RV College of Engineering, Bangalore, has over the past year collected and used close to 17 lakh litres of rainwater. This is the result of a project undertaken alongwith Bangalore based Biome Environmental, which is engaged in ecological architecture and responsible water practices, to store the rooftop rainwater and use it in day to day activities including drinking.
The only source of water for RV College of Engineering (RVCE) was borewells. This was not found sustainable. In general, groundwater has many quality issues – it is a little too hard which means there are excess minerals especially in the form of carbonates. In order to make the groundwater suitable for drinking, the water from the borewells had to be passed through a six stage purification process which included “softening” as well as reverse osmosis. Since both the issues of quantity and quality had to be addressed, the college decided to go for rainwater harvesting taking help from Biome Environmental. The project involved tapping rainwater from three large rooftops and directing it to an underground tank.
The project was funded by the KPMG Foundation. Biome had previously implemented another project funded by them at the Accept Society – a HIV centre located in Bangalore.
In the Accept project, there was a total roof area of 760sqm which included sloping roofs, from where rainwater was collected and stored.
Being a college campus, RVCE has plenty of large rooftop areas from where rainwater could be harvested. After studying the overall site plan and the lay out of the campus, Biome zeroed in on three buildings. The main challenge was in terms of the storage structure. This was going to be a big underground tank and as such we needed a fairly large area to locate it. The buildings chosen have a combined roof area of 3000sqm and in Bangalore context this means that during a single shower the campus can collect upto 80,000 litres of rainwater, going upto 1.6 lakh in the event of a heavy downpour. Seen in an annual context, the college will potentially collect 20 lakh litres of rain during the year. The annual rainfall we have assumed in case of RVCE is 724mm which is lesser than the 970mm one would assume for Bangalore city. The reason for this is that the college itself is not really located within the city but on the ourskirts in an area called Kengeri. As has been observed round the world, the city centre actually gets more rain than the outlying areas. One reason for this is the “heat island effect” or the excess build up of heat due to the roads and dense buildings in the city.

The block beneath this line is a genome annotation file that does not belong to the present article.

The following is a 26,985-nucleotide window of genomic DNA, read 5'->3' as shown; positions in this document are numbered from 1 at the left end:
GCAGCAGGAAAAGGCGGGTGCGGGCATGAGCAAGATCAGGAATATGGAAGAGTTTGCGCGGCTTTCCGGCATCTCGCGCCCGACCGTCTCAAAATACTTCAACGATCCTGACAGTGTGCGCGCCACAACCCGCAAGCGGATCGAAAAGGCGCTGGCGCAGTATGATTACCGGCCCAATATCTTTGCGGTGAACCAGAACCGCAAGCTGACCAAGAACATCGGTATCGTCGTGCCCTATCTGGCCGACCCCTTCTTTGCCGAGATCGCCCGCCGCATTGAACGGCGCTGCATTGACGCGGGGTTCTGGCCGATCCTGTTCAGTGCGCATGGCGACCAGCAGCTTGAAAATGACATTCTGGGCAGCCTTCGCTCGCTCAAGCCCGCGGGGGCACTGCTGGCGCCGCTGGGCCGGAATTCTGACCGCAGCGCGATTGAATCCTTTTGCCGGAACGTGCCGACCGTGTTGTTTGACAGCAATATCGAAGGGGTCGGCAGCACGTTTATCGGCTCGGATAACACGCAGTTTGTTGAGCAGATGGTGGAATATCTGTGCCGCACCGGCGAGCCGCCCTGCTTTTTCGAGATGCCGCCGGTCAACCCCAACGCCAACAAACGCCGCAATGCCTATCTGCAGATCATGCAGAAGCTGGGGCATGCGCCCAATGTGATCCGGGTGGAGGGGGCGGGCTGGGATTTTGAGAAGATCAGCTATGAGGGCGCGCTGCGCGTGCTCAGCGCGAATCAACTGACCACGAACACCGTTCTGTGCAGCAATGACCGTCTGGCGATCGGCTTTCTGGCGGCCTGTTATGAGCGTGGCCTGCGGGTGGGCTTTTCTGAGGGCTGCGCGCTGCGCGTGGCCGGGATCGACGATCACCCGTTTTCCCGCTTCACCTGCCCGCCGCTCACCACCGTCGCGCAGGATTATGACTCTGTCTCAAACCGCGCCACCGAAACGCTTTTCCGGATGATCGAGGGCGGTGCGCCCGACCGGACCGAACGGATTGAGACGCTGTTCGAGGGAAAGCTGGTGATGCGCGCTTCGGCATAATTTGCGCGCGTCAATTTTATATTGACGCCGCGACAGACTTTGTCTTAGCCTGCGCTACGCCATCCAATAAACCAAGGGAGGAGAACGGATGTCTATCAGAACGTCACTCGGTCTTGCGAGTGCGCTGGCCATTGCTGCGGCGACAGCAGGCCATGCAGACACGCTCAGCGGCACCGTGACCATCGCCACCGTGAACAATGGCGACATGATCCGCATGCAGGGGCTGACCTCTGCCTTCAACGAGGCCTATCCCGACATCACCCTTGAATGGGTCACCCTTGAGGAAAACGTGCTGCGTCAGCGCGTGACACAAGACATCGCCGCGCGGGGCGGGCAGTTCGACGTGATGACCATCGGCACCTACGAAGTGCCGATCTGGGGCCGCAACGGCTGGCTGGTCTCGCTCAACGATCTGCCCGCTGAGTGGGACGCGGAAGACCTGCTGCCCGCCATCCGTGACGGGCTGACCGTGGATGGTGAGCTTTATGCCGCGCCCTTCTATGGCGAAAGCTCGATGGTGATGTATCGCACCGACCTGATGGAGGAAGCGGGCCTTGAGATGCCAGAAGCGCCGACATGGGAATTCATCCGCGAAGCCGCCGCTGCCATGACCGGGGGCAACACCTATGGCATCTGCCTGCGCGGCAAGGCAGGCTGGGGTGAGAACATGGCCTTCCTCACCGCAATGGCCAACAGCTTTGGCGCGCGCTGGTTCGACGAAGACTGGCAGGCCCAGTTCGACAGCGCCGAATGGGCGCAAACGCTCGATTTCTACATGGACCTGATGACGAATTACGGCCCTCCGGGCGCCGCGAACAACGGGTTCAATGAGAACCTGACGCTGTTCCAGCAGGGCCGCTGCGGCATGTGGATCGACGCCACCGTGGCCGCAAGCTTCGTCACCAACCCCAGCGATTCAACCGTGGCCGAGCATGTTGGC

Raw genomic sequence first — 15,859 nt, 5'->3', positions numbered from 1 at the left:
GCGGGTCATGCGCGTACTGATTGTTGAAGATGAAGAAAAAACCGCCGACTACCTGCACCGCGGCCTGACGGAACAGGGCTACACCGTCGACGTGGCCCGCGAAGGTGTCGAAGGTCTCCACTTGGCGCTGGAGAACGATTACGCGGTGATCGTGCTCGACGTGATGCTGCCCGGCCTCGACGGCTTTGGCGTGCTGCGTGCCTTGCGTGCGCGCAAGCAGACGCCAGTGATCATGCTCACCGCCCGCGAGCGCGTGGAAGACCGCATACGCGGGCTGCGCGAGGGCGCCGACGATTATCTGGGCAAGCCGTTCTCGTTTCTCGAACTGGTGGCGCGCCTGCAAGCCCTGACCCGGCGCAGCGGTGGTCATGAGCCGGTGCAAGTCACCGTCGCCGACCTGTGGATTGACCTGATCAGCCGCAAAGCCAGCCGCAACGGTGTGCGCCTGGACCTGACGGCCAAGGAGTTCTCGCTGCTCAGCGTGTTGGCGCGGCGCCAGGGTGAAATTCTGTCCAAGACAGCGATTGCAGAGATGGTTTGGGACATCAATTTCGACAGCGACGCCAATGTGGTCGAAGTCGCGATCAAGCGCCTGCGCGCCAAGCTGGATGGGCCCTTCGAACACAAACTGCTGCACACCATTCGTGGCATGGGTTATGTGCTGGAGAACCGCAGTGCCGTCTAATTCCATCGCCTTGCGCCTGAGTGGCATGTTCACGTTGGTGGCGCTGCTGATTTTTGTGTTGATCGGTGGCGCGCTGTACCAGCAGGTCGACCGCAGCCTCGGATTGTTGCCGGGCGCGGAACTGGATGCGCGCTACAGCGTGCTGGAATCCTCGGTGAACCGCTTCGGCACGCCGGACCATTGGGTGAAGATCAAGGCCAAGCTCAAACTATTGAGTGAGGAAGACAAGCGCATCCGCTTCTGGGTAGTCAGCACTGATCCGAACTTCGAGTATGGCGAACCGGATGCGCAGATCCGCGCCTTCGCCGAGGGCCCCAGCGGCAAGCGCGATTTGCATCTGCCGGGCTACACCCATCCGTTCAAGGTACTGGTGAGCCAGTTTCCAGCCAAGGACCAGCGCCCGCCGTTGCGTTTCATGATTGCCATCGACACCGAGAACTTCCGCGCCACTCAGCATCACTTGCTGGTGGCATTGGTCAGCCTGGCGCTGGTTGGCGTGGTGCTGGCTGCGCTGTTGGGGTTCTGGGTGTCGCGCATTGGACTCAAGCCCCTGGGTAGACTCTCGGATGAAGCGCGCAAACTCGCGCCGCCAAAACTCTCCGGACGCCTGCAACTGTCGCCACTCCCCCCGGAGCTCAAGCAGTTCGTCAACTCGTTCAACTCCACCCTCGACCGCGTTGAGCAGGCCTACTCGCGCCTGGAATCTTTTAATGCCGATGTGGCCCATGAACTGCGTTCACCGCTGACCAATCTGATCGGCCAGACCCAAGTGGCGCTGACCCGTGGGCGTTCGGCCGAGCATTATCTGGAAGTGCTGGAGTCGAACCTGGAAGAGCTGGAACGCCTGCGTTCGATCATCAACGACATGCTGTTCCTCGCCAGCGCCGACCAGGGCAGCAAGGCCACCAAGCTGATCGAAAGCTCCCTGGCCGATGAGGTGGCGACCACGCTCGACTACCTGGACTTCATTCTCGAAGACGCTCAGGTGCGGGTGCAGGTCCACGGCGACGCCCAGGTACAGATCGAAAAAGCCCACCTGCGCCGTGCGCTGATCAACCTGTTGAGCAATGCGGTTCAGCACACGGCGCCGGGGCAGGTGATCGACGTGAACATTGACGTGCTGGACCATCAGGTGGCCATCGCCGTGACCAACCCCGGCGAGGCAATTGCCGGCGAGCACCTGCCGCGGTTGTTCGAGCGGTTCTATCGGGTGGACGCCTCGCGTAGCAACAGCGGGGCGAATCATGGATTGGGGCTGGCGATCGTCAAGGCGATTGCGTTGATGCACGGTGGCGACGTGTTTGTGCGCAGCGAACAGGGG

From the college side, this project was supported by Professor Shivkumar, Head of the Civil Engineering Department. Since 2004, he has been attending conferences and trying to learn more about rainwater harvesting. The college had earlier done a borewell recharge project on the campus.
Having large rooftops brought its own challenge in terms of filtration. During peak rainfall, there would be enormous volumes of water flowing through the pipes necessiating filters which could do the job quickly and efficiently and send the water into the sump tank without any inordinate delay. For this Biome designed “above ground” filters with the largest of these being 2,000 litres capacity with 1000 litres volume for First Rain Separation and 1000 litres for filtration. Basically, with any rainfall, it is the first 1mm of rain to be precise, which contains the maximum impurities and the First Rain Separator is meant to take care of this.
There are three separate filters for each of the rooftops leading directly to the sump tank which is of 1.28 lakh litres capacity. Essentially, a single rain of 50mm can fill the tank and just a few days after the completion of the project, this is what happened. On the day that the system was to be inaugurated, the sump tank was almost full of rainwater.
In addition to the storage tank we also made a “recharge well” with the intention of seeping the rainwater into the aquifer or sub surface storage. In the event of a heavy downpour there is every possibility that the sump will overflow and rather than just allowing the extra water to flow into the nearest drains, we felt it would be better to direct it to the ground.
The project was completed in March 2010 and in the first 8-9 months since its inception, the college estimated that it had collected 17 lakh litres. A sizable quantity of about two to three lakhs litres of water has gone in for groundwater recharge. What is important is that the water is pure and doesn’t require as much treatment to make it fit for consumption. The “softening” process, for instance, is being bypassed in the case of rainwater.
Collecting rainwater has resulted in conservation of groundwater and also savings in terms of electricity. The college is in the process of conducting a study to estimate the real benefits from rainwater harvesting.